Ouzel Expeditions

They are an active outfit with a wide range of rivers to fish. They offer two rivers close to Anchorage, Lake Creek and Talachulitna. I would not fish these rivers unless they offer a very good price. I have fished both of these rivers but not as a float.

The Tal is a favorite river for Anchorage fly fishers and you will encounter a lot of activity. There is a good population of Rainbows with good size but not great size like some rivers offer. The river does get runs of all five Salmon over the season. You need to time the float as certain years the river is low and the float starts at the flats instead of from the lake. The flats are about mid-river. So it would be a shorter float. There is a lodge at the lake outflow and a couple in the flats.

Lake Creek has a good run of Kings and Silvers. I see that there literature says there are also get Reds. Lake Chelatna is at the head waters of Lake Creek. There is a landing strip and lodge on the shores of the lake. My wife and I always flew into the Lodge on labor day for our last of season trip. That strip was the first bush strip I landed at. Good Rainbow fishing and Graying at the headwaters. Lake Creek gets a lot of action at the mouth when the Salmon are running. You can reach it by river boat from Anchorage/Wasila areas. There is one lodge on the lower river stretch. The lodge does floats on the upper river. Not near as many people float Lake Creek like they do the Tal. In the late 70's the Tal had better Rainbow fishing than Lake Creek.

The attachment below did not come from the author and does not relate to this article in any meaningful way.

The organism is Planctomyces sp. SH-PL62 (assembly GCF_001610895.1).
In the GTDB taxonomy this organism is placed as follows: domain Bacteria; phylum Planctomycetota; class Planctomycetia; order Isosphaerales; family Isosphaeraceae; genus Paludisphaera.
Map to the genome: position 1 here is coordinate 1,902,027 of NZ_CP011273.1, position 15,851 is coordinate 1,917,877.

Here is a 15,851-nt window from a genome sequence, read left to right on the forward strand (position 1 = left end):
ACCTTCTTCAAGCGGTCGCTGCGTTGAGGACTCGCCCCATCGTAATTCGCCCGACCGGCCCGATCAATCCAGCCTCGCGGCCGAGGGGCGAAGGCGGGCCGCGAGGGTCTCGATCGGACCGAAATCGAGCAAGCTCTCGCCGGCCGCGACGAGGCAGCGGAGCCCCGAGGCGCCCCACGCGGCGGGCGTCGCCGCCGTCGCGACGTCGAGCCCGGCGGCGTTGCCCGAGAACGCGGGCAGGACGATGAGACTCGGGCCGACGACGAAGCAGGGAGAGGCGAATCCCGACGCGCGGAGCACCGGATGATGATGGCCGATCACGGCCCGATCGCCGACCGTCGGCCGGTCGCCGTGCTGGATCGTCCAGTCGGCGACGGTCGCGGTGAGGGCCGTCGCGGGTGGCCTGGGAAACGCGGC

Float Trip Considerations

Float trips can be a lot of fun. You see a lot of country and wildlife. Some trips are do it yourself where the outfitter provides the boats and flies you into a debark point and picks you up at a pick up point. This type of trip is not for the inexperienced.

Then there are trips that you make camp at selected locations but you move the tents and gear with the float. This is a good float but cuts into your fishing time. The best float trips is where there is a guide and two dudes to a boat. The outfitter has camps set at various location and you drift and fish to each camp. The guides cook and you help with camp chores. Some may provide a cook so when you stop the cooking is ready or getting ready. You don't have to worry about pitching tents or making camp. This is all taken care of by the outfitter.

There are many different ways you can arrange your trip and you need to know exactly what the outfitter is going to provide and especially what they don't provide. Always sign a contract and get trip insurance.

There is one aspect of a float trip that you should consider. Since you are floating the river you won't be fishing the same location all the time. You will have stretches of river that don't hold many fish and the fishing will be slow. You may be on a really hot stretch of river with everything you want to catch. The fishing is so hot you can't stand it. At dinner while you are talking about the great fishing, the guide tells you "tomorrow we will have to move down river to keep on schedule." Dang, that is not what you want to hear but that can be a part of a float trip. A lodge can fly to where the fishing is hot every day but a float is stuck on one river. There could be long stretches of river that the fishing is poor or non-existent. Just don't expect fish at every cast and you it will be fine.

Picking a River

The best way to pick a river is to target your fish. Make up your mind what fish is most important to you on your trip. If Salmon is your most important fish then pick what Salmon is most important. This will help you pick the time of year to go and what river. If Salmon is your target pick a river that dumps into Bristol Bay or other rivers on the Alaska West Coast. This way you will get bright fresh fish with big runs.

You are already behind schedule on planning your trip. To get the best trips at the best times you should have started earlier. The longer you wait the less options you will have.

Frank